Explaining the Rising Cost of Living to My Daughter

The increased cost of everyday expenses is surely having a trickle-down effect — do the kids in your life understand what’s going on? Mother and household money manager Ruth shares how she's encouraging her daughter to interpret the current cost of living, and how that impacts the family's finances as well as her own.

Encouraging my daughter, who is now 15, to learn how money works in the real world is my best shot at ensuring she is prepared when the day comes and she leaves home. When the words ‘recession’ and ‘inflation’ are constantly in the news, I see it as a teaching opportunity, not something to protect and shield her from. Both of these things are a normal part of any economy and worth a brief conversation.

She said something the other day that completely cracked me up. I asked her what blog post I could write on money that she would actually read. Without hesitating for a second to try to protect my delicate ego, she said, “Mum, no offense. But nothing”. 

Ouch! Burn!

This intelligent, wonderful, creative, and honest child of mine is never going to pick up a single one of the most excellent 40-plus personal finances books that I have on full display on our family bookshelf. Let alone go to my website! I should have known better than to try.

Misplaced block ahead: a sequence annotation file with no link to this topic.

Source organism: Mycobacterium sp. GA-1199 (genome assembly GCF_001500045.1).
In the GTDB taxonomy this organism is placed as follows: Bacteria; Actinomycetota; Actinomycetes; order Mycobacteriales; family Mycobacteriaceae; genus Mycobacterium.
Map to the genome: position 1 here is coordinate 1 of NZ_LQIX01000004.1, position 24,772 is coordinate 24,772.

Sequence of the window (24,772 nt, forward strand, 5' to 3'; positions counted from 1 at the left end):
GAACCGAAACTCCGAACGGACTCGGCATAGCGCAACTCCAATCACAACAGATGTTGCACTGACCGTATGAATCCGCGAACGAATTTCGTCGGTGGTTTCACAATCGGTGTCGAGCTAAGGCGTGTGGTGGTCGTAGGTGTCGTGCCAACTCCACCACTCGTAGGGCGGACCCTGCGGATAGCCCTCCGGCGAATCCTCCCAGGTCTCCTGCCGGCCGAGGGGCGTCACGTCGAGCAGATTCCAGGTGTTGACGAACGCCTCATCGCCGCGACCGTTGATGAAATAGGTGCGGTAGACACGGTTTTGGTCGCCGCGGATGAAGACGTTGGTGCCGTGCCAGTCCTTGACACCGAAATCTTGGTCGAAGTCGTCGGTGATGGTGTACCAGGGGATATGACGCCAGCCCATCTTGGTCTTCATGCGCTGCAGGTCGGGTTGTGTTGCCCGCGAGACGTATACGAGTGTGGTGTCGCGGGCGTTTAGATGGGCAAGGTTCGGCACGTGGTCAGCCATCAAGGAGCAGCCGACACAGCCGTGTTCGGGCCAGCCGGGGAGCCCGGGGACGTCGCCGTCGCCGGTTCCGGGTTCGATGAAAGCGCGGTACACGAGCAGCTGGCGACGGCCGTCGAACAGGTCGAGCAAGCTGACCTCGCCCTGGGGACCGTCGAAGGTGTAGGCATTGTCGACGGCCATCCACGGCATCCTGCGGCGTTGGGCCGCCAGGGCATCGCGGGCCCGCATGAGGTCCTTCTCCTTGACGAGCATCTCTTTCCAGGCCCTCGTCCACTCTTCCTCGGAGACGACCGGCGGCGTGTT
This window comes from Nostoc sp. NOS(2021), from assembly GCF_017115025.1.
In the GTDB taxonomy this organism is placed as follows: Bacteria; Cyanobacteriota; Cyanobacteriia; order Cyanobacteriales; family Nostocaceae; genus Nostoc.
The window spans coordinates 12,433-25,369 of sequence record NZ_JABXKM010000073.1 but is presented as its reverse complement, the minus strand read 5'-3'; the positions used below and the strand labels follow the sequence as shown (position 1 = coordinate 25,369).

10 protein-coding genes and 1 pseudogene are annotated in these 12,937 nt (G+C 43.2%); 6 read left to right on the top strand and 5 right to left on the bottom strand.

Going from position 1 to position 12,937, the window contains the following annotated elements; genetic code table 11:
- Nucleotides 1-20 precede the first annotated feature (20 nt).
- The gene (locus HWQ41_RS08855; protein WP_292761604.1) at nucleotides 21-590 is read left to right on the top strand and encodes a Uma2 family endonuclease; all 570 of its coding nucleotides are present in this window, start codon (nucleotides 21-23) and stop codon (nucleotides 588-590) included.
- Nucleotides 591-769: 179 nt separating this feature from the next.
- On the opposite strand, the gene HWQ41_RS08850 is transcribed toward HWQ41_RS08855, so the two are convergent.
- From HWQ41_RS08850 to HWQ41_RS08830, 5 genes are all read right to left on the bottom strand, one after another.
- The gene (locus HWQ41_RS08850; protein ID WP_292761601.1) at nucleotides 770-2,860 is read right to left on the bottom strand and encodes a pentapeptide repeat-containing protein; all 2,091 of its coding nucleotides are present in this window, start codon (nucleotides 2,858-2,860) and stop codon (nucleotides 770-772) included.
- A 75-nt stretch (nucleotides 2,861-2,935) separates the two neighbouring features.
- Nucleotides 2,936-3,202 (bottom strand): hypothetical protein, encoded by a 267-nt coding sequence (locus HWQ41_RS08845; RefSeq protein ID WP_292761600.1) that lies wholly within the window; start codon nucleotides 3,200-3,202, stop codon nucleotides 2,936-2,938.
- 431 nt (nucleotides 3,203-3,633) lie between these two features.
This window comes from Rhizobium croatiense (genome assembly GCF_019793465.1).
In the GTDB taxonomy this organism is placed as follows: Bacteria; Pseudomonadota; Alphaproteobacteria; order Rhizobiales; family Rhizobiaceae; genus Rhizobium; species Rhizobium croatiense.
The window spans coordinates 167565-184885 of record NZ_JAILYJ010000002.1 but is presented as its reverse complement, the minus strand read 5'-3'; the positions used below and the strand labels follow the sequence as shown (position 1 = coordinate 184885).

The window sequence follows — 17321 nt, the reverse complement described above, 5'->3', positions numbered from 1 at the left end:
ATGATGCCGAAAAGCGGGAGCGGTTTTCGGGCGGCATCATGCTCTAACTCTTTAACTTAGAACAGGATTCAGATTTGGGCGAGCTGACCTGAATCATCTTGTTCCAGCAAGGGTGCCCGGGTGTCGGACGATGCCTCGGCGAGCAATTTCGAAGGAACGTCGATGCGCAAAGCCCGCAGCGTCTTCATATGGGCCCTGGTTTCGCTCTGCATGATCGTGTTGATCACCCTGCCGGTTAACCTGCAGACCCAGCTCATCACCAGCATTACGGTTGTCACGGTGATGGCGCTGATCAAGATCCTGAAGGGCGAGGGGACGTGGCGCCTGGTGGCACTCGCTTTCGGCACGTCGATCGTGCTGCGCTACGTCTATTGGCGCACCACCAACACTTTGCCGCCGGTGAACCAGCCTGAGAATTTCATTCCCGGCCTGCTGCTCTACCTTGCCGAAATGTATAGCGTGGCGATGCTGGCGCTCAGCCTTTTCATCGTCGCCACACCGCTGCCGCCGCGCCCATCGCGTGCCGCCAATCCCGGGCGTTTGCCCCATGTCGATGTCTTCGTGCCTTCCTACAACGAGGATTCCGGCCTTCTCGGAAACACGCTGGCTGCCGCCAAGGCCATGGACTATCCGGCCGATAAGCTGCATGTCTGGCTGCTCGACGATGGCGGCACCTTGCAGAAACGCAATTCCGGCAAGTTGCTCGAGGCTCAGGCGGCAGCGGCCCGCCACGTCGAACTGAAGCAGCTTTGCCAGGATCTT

Contextualize money in a way that’s meaningful to them

But far from being defeated, I stick with what I know works for her. I’ve always found the best way to teach her about money is with actual income and expense information that is meaningful to her, and I’m lucky to have that at my fingertips with PocketSmith. Conversations over the dinner table about the cost of groceries are frequent, with straightforward explanations about why things have increased in price. And, more importantly, what we as a family can do about it:

  • Earn more
  • Change what we eat
  • Don’t waste food
  • Buy less of the ‘nice to haves’

Plus, she often heads along for the weekly grocery shop, and being consistently exposed over the years to the cost of her favorite foods means that she can’t help but notice that the price has increased for most of those items. Another useful expense that I’ll often share with her is our monthly electricity bill. Why? Because it is undeniable proof that her leaving lights on and having extra long showers costs us money! And I can easily show her how our bill increases annually, exactly in line with her entering her teenage long shower years. She is yet to change her habits, unfortunately.